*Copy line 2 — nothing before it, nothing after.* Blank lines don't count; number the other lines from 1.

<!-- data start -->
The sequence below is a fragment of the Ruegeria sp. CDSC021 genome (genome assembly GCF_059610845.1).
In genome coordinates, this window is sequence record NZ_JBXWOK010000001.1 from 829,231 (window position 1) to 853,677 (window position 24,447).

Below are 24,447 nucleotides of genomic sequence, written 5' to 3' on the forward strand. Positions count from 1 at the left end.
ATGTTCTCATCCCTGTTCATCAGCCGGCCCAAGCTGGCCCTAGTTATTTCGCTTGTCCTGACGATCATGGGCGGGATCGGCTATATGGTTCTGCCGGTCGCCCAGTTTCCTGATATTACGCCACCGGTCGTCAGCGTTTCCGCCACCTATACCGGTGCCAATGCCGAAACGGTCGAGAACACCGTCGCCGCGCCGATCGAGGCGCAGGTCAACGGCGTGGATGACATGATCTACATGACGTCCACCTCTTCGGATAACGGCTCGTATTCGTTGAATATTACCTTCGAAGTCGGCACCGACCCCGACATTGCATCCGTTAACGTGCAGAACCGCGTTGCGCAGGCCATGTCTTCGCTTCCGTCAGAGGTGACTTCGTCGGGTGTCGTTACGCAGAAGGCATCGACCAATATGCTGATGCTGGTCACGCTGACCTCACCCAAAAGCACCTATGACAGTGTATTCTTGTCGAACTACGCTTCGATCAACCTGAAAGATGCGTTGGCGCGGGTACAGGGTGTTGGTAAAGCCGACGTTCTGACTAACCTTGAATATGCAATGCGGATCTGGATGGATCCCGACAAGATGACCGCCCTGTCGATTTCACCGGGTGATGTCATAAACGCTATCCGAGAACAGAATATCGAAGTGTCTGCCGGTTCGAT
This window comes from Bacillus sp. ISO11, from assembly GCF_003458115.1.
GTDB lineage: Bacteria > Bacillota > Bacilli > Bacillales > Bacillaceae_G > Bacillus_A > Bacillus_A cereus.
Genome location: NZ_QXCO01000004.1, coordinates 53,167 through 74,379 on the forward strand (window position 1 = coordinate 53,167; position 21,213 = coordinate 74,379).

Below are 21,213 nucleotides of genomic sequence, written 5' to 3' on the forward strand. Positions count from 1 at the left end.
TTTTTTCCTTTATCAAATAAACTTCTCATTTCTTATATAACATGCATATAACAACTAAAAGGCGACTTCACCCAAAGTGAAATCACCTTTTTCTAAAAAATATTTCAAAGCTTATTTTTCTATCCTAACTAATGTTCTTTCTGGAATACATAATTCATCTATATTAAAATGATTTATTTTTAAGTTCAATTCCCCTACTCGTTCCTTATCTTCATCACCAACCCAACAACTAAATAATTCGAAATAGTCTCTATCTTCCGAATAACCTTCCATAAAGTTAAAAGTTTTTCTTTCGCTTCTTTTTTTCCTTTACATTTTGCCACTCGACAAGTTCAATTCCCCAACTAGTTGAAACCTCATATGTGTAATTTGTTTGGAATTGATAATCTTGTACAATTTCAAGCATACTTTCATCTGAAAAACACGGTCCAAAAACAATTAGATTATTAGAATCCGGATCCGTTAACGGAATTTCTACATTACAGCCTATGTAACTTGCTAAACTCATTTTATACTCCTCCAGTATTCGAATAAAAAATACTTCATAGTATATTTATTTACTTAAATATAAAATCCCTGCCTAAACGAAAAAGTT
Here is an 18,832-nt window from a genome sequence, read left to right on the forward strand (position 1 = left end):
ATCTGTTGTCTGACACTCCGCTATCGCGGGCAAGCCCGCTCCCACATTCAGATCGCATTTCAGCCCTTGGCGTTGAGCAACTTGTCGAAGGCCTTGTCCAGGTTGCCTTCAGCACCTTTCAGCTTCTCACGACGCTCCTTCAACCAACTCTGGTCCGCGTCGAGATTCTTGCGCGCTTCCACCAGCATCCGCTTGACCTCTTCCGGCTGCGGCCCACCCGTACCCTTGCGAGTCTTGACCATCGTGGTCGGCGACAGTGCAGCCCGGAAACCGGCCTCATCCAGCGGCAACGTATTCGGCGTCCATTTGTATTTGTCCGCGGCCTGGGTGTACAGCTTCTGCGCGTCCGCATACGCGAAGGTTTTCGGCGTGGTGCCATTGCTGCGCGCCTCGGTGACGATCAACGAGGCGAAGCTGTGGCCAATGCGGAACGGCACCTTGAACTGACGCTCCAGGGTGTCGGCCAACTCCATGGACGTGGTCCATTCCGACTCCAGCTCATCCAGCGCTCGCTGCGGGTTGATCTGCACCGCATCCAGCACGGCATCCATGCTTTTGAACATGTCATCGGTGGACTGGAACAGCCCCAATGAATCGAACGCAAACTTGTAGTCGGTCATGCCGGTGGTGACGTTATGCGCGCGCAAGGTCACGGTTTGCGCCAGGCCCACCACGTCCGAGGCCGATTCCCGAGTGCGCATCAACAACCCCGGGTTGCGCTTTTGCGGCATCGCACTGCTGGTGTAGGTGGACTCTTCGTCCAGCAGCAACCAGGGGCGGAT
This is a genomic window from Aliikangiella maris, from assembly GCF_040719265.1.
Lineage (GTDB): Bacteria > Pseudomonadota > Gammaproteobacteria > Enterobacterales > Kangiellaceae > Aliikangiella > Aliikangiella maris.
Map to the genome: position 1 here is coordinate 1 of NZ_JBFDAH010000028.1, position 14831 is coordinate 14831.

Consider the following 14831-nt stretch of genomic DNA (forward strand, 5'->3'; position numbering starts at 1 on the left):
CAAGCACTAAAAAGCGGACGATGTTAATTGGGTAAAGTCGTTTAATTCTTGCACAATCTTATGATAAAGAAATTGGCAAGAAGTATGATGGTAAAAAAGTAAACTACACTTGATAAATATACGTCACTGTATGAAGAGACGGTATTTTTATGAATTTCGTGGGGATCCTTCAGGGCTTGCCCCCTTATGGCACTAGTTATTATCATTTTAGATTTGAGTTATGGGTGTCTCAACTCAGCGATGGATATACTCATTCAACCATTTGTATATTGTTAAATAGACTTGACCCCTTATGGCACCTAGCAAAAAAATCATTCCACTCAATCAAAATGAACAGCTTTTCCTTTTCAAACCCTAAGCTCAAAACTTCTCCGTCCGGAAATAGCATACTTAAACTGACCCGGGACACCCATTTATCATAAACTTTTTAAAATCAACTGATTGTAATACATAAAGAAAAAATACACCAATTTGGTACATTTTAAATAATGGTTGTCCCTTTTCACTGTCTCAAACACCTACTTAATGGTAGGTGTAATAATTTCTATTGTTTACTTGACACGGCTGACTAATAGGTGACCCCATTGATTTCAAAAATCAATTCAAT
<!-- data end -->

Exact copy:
In genome coordinates, this window is sequence record NZ_JBXWOK010000001.1 from 829,231 (window position 1) to 853,677 (window position 24,447).